Allah brought you here and put you among those that he loves as a great favor. In return, everything that you do is a zakat. The zakat of Sufism is being good and helping people and not getting angry. The human body is not compatible with anger and anger does not help the human body at all. Compassion, love and mercy are compatible with the human body and your system. If you get angry, you may get heart trouble, heart attacks, tension, and other diseases. This is a scientific fact that is one demonstration of this truth. If Allah wanted us to be angry and uncompassionate people, would He have made anger so detrimental to our bodies?
Let’s say that there is this person who is working on a farm harvesting grapes. Somebody comes along and says to him, “Your house is burning.” And so he gets on his horse and rushes towards his house. On his way he passes by a fountain. Sitting beside the fountain is a drunken man, begging for some water. The man on the horse says, “If you can, just reach next to you. The water is there, right where you are sitting.” But the drunken man in his ignorance says, “Hey man, where are you going, aren’t you going to give me some water? I am so thirsty.” What would a Sufi do in this situation?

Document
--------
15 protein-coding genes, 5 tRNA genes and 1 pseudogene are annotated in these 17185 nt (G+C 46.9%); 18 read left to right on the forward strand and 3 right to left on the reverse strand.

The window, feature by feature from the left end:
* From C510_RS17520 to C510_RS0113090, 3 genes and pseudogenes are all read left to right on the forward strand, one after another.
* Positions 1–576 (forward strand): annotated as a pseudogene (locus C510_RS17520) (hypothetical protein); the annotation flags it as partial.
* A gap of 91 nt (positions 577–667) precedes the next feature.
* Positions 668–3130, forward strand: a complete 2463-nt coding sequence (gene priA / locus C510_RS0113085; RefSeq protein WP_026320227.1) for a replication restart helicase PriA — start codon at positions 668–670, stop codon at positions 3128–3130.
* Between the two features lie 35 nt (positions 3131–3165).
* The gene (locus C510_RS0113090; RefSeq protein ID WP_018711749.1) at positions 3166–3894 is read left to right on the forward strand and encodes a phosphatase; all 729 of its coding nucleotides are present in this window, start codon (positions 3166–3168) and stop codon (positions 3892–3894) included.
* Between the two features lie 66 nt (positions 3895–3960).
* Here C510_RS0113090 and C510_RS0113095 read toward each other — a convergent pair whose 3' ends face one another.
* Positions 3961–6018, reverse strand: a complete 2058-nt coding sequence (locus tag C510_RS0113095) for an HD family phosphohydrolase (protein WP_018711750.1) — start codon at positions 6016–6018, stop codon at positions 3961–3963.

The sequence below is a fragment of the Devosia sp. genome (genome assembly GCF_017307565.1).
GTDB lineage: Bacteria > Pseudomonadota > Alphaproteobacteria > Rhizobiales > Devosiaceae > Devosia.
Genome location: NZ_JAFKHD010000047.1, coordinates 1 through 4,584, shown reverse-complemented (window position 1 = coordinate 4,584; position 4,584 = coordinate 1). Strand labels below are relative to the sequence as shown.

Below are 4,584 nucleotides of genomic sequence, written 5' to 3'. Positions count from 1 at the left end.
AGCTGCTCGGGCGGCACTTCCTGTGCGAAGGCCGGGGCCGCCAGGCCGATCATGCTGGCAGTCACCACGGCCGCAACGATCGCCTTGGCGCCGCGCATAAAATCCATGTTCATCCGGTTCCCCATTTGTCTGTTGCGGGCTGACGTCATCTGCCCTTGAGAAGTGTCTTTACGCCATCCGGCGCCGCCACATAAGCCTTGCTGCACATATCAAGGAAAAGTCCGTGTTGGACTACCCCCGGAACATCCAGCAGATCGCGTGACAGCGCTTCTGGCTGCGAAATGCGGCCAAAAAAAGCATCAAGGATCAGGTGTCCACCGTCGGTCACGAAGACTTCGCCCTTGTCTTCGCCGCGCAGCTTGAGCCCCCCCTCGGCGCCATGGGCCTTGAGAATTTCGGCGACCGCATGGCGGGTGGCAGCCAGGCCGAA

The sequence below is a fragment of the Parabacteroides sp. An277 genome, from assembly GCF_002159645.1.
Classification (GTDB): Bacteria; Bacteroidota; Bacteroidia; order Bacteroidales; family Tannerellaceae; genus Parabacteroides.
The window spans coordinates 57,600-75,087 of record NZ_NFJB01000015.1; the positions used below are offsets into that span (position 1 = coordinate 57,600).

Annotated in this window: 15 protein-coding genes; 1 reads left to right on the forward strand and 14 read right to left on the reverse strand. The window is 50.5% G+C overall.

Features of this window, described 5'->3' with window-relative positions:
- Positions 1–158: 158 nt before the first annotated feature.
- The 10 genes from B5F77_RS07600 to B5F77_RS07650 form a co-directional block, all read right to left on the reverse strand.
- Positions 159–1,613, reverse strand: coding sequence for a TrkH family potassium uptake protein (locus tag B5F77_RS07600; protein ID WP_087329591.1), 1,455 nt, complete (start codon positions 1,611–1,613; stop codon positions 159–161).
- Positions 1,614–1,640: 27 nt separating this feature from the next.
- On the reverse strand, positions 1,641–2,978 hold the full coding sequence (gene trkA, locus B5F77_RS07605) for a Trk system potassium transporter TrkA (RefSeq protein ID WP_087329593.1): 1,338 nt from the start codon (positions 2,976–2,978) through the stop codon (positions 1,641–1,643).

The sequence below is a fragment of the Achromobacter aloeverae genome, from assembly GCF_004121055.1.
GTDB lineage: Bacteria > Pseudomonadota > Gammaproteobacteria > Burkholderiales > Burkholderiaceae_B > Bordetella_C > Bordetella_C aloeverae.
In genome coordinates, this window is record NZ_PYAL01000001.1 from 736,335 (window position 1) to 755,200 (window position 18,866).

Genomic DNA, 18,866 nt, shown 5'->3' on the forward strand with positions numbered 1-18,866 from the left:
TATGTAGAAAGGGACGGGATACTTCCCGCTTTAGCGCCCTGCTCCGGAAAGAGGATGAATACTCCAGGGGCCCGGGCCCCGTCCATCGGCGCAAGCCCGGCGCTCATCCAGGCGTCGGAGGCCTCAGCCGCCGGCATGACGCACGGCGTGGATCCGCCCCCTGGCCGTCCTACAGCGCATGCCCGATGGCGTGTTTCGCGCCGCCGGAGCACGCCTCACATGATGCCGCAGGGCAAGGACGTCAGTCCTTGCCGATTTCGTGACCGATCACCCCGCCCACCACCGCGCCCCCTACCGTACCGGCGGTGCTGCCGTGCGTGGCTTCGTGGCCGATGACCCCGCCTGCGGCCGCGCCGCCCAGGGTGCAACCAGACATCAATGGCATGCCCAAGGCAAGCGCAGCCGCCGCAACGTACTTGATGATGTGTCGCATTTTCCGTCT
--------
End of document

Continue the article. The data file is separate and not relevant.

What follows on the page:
Al-Hasib – The One Who Keeps Accounts and Measures of All Things
The answer is that you would get off your horse and give this man some water. If you can do this without resentment, then you can be a Sufi. If you can put aside your personal problems, ignore the fact that your own house is burning, and help someone who is so ignorant that they have made themselves drunk and cannot see that the water they need is right in front of them, then you are a Sufi.
In every situation, ask yourself, “What is a better action?” You are sick and you have all this work to do. Your son or daughter says, “Can you help we with my math?” Then what do you do? Can you be nice to them or talk to them without yelling at them? “Yes honey, what can I do for you?” Or do you tell them, “Look, don’t you see that I am suffering here?” Can you be kind when people have been unkind to you? When you are sick yourself and need help, can you help others?
There are so many stories that illustrate this point. One time there is a war and the women are carrying water to the wounded. As one of the women is about to give water to a soldier, he says, “No, give the water to my brother over there. He is more wounded than I am.” And the other soldier sends the water back to him, but by the time the woman returns to the first man, he is already dead. What is more important? Life and death matter, but can you say, “No, give the water to someone else,” even when you are dying? This is a Sufi.